Paly English Department chair Shirley Tokheim said Monday that the proposal — a pilot program that teachers had been preparing for 18 months — has been stricken from the Board of Education's tentative agenda for Feb. 25.
"As you can imagine, we are extremely disappointed and upset at the news," Tokheim said.
Paly Principal Kim Diorio wrote a message to parents Tuesday saying that two lanes of freshman English will be offered this fall, as they have been in the past.
Diorio previously had supported the proposed change, telling the board Jan. 28 the plan would address "structural inequalities that exist in our system."
Superintendent Kevin Skelly said he withdrew the proposal after community members raised concerns, persuading him that "there's additional work that needs to be done by the English Department over at Paly.
"Much of that additional work is recognized by the staff at Paly ... and the decision was made that this was not the right time to implement a change," Skelly said.
Currently, second-semester eighth-graders are given the choice whether to take the year-long "English 9" or "English 9 Accelerated" — called English 9A.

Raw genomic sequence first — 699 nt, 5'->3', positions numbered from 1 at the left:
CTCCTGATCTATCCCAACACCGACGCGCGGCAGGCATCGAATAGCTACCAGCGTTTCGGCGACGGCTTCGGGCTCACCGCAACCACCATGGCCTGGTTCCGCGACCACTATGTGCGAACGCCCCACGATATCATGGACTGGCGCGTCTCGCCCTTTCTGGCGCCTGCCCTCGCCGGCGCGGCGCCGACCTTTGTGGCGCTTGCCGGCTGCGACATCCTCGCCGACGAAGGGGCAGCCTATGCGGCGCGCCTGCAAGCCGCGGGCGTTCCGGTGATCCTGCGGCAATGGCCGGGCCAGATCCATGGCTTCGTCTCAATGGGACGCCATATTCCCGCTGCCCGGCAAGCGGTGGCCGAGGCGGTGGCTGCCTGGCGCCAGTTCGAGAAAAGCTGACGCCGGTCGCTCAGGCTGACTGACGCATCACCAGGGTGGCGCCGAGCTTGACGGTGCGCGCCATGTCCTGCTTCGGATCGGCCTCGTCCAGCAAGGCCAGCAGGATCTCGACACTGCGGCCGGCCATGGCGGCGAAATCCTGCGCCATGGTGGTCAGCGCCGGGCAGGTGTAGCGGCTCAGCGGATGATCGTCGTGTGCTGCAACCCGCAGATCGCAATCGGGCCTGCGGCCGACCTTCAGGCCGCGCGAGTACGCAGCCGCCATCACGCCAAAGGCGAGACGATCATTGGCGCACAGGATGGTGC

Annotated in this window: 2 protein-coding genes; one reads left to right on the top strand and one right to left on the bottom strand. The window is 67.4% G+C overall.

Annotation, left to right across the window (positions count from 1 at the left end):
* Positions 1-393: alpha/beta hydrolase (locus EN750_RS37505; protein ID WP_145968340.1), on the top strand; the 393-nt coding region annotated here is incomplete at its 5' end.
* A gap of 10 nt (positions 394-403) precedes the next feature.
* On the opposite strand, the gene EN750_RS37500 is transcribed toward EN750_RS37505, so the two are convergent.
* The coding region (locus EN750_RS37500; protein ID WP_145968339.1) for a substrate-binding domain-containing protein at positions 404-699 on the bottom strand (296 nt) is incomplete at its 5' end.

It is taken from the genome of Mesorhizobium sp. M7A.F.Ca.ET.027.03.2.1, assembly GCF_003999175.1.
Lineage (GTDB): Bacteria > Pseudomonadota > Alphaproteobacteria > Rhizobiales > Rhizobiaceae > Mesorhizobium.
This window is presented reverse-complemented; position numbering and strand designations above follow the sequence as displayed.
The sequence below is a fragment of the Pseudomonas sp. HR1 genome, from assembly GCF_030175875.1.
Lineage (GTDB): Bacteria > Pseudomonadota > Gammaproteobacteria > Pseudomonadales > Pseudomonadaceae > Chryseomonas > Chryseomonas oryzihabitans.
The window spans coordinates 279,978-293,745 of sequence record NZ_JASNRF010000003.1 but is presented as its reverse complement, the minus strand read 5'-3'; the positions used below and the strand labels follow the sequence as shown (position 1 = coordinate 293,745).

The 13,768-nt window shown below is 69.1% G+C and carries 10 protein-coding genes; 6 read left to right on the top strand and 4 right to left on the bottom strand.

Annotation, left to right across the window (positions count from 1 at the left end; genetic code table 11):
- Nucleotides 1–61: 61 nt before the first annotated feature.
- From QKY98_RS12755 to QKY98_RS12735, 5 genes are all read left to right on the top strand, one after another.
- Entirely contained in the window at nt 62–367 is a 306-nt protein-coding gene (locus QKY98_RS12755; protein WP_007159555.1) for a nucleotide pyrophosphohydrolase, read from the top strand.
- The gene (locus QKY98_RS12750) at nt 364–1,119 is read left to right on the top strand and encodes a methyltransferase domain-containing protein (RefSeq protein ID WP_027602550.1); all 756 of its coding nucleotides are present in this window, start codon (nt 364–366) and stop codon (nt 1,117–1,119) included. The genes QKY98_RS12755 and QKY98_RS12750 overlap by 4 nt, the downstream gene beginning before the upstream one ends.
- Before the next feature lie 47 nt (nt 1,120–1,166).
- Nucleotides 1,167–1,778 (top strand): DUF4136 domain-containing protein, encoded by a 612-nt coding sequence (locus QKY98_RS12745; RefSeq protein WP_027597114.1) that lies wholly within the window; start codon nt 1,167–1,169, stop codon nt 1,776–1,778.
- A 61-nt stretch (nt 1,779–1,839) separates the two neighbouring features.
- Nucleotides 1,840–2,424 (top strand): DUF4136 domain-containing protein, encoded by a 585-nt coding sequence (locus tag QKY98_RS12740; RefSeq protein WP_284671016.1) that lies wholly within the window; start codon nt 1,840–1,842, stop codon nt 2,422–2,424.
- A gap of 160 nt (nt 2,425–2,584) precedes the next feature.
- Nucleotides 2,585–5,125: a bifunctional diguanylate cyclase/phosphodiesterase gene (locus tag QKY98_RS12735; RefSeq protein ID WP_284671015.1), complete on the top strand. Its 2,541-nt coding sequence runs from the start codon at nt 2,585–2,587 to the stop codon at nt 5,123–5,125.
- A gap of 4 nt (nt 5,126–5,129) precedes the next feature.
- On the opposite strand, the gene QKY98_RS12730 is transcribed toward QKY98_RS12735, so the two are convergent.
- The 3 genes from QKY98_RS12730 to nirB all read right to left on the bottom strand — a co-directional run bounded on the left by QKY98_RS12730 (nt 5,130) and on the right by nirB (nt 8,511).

But teachers said there's little rhyme or reason as to which students choose which lane — a high percentage of students choosing the "regular lane" have scored "proficient" or "advanced" on standardized English tests, suggesting an aptitude for the more challenging class.
And yet, Diorio told the board Jan. 28, freshmen who chose regular-lane English begin to "self-identify as being in the dummy class — they see themselves right off the bat as not being as smart as their peers."
The freshman choice for the regular lane also makes students less likely to take honors or Advanced Placement English or U.S. History later in high school, English teachers said.
Teachers, with backing from the district office, proposed that English 9A be offered as the single choice for Paly freshmen starting this fall.
"We believe all high-achieving students who enter Paly ... should receive rigorous instruction and benefit from the high expectations of an accelerated English course," Associate Superintendent for Educational Services Charles Young said in his Jan. 28 proposal to the board.
"We believe any struggling students, with appropriate supports, will also benefit from this rigorous coursework."
The "small number of students" who need additional help would get it through tutorials, extra programs and classes, which, in some cases, would be "co-taught" by a special education teacher, the recommendation stated.
The teachers said other high-performing high schools in the area — including Los Altos, Mountain View, Saratoga, Monte Vista and Lynbrook — have unlaned freshman English, and in most cases, unlaned sophomore English as well. At Gunn High School, freshman English is laned.
Four of the five school board members and several parents expressed skepticism about the proposal when it was presented Jan. 28, while other parents and one of the board spoke in support.